Supervisors and Institutions
The fossil record of animals begins in the Cambrian (541 to 485 Ma), evidencing the evolutionary assembly and dramatic radiation of the modern animal phyla. Famously, this episode is particularly well documented by sites of exceptional fossil preservation where fossilization extends beyond routine preservation of bones and shells, to the preservation of soft tissue anatomy that normally rots away. Deposits such as the Burgess Shale, Chengjiang, and Sirius Passet provide fundamental have provided insights into early animal evolution, but these sites are comparatively young (less that 520 Ma) and their exceptional fossils are like roadkill, collapsed to two dimensions. This project focusses on the c. 535 Ma Kuanchuanpu Biota where the fossils retain their original 3D anatomy, preserving everything from embryonic stages of development through to adults, including controversial ancestral deuterostomes, ecdysozoans, cnidarians, as well as a host of undescribed fossil taxa, with the potential to provide fundamental insights into the earliest stages of the Cambrian radiation.
Your aim will be to elucidate the palaeobiology of the Kuanchuanpu Biota, including the developmental biology of taxa represented by different embryonic and post-embryonic stages of development, and phylogenetic analysis to unlock their significance for understanding the evolutionary assembly of animal bodyplans, including the evolution of development.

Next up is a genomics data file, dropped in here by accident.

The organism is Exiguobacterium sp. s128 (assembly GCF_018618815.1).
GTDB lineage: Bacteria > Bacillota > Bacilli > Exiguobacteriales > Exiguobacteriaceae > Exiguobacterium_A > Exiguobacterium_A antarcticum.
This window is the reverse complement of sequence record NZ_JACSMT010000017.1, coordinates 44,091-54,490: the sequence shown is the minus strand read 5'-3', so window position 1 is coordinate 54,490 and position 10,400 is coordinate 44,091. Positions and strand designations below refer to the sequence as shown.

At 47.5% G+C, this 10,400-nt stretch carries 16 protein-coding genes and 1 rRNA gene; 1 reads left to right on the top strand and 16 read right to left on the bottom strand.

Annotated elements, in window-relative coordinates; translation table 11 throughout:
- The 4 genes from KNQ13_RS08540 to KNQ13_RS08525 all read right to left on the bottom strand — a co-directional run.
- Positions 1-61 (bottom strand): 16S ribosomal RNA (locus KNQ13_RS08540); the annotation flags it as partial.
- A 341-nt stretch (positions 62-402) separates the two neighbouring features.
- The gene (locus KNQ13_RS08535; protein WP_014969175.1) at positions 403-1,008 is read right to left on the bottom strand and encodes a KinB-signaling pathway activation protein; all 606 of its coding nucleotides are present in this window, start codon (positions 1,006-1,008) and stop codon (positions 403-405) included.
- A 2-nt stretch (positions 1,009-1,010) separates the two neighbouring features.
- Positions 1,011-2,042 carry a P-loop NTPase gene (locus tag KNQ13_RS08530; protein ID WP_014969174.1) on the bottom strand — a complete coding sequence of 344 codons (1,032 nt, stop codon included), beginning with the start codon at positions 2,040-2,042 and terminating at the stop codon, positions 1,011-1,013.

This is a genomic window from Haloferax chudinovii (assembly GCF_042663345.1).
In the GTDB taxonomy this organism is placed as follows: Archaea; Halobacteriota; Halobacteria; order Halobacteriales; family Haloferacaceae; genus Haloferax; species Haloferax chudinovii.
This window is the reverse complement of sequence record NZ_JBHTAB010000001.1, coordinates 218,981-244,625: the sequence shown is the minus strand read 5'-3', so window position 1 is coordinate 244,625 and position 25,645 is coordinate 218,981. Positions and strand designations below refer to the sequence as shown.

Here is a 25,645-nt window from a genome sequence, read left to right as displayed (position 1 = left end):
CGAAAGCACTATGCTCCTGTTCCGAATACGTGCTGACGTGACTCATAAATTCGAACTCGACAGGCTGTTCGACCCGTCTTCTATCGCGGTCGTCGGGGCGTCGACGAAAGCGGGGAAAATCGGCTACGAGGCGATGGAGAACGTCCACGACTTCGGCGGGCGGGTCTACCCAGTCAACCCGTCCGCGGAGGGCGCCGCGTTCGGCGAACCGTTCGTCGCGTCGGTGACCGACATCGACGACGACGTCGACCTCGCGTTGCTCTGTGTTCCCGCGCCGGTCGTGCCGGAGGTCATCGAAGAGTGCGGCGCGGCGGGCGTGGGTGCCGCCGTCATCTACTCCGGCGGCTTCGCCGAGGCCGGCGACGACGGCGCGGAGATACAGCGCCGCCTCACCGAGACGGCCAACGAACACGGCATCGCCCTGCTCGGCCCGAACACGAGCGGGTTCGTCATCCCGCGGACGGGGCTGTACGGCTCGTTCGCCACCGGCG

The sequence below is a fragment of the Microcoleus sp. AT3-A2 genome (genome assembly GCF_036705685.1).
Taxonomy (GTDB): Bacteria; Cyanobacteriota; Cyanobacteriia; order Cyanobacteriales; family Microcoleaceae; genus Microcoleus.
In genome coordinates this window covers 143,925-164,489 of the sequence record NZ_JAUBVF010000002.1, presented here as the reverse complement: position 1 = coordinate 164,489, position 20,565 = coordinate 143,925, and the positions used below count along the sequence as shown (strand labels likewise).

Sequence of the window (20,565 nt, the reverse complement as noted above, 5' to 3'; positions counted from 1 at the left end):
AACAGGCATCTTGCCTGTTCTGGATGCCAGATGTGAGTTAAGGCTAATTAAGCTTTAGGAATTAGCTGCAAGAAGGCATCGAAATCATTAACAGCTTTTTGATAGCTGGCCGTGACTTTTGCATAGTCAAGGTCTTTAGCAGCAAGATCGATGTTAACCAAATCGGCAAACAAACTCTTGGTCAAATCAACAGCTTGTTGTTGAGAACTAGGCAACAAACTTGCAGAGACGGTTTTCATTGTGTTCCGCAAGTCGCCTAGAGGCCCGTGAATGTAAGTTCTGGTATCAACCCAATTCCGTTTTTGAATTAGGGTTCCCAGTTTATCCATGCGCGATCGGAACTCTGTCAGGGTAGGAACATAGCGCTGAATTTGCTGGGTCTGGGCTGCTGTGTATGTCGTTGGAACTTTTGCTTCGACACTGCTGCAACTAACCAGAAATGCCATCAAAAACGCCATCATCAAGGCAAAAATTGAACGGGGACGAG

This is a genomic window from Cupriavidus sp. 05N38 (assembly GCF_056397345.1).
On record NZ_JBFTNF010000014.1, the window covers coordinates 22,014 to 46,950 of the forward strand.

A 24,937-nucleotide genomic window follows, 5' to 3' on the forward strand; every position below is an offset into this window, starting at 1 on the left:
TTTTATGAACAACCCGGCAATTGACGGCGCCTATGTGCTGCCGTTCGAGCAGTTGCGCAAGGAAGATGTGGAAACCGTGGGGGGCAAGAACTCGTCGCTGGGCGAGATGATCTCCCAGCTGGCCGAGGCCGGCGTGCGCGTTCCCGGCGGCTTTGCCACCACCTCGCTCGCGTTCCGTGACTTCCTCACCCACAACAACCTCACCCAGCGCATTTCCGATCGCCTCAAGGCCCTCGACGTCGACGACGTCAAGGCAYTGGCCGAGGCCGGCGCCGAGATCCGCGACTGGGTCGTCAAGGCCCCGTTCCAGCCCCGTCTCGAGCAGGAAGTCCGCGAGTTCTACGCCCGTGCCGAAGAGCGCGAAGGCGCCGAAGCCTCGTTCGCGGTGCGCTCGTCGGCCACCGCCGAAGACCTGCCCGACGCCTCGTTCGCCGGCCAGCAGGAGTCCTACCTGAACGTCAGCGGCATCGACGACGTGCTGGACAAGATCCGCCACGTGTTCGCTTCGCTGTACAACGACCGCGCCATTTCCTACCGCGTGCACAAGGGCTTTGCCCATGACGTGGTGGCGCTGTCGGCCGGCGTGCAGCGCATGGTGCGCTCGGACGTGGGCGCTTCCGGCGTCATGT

This research will be aided in particular by Synchrotron Radiation X ray Tomographic Microscopy (SRXTM), which yields sub micron scale characterization of fossil remains, facilitating virtual dissection using computed tomography. This methodology will allow you uncover all aspects of fossil anatomy which is fortunate since fossils in the Kuanchuanpu Biota commonly preserve features of subsurface and internal anatomy. The biological and systematic interpretation of a number of the taxa already described from the Kuanchuanpu Biota, are already the subject of controversy, with debate hinging on whether features of anatomy are biological, taphonomic, or geological. Fortunately, SRXTM also aids discrimination between phases of mineralization related to the replication of biological structure versus later geological mineralization, elucidating the taphonomy of the fossils, as well as helping to arbitrate between competing interpretations of the fossils.
Depending on the interests of the applicant, there is the potential to incorporate combined analysis of morphological and molecular evidence from living, as well as the fossil species, in attempting to constrain the affinity of the fossil species and the timescale of evolutionary history, for example, using molecular clock methodology. Alternatively, there is scope to explore the community structure of the Kuanchuanpu Biota, in comparison to the better-studied Chengjiang and Burgess Shale biotas. Otherwise, you can undertake taphonomy experiments to aid interpretation of the fossils as well as the general process of exceptional fossilization.
Dong, X.-P., Vargas, K., Cunningham, J. A., Zhang, H., Liu, T., Chen, F., Liu, J., Bengtson, S., and Donoghue, P. C. J., 2016, Developmental biology of the early Cambrian cnidarian Olivooides: Palaeontology, v. 59, no. 3, p. 387-407.
Dong, X. P., Cunningham, J. A., Bengtson, S., Thomas, C. W., Liu, J., Stampanoni, M., and Donoghue, P. C. J., 2013, Embryos, polyps and medusae of the Early Cambrian scyphozoan Olivooides: Proc Biol R. Sci, v. 280, no. 1757, p. 20130071.
Donoghue PCJ et al. 2006, Synchrotron X-ray tomographic microscopy of fossil embryos: Nature, v. 442, no. 7103, p. 680-683.
Duan, B., Dong, X. P., Porras, L., Vargas, K., Cunningham, J. A., and Donoghue, P. C. J., 2017, The early Cambrian fossil embryo Pseudooides is a direct-developing cnidarian, not an early ecdysozoan: Proc Biol R. Sci, v. 284, no. 1869.
Han, J., Morris, S. C., Ou, Q., Shu, D., and Huang, H., 2017, Meiofaunal deuterostomes from the basal Cambrian of Shaanxi (China): Nature, v. 542, no. 7640, p. 228-231.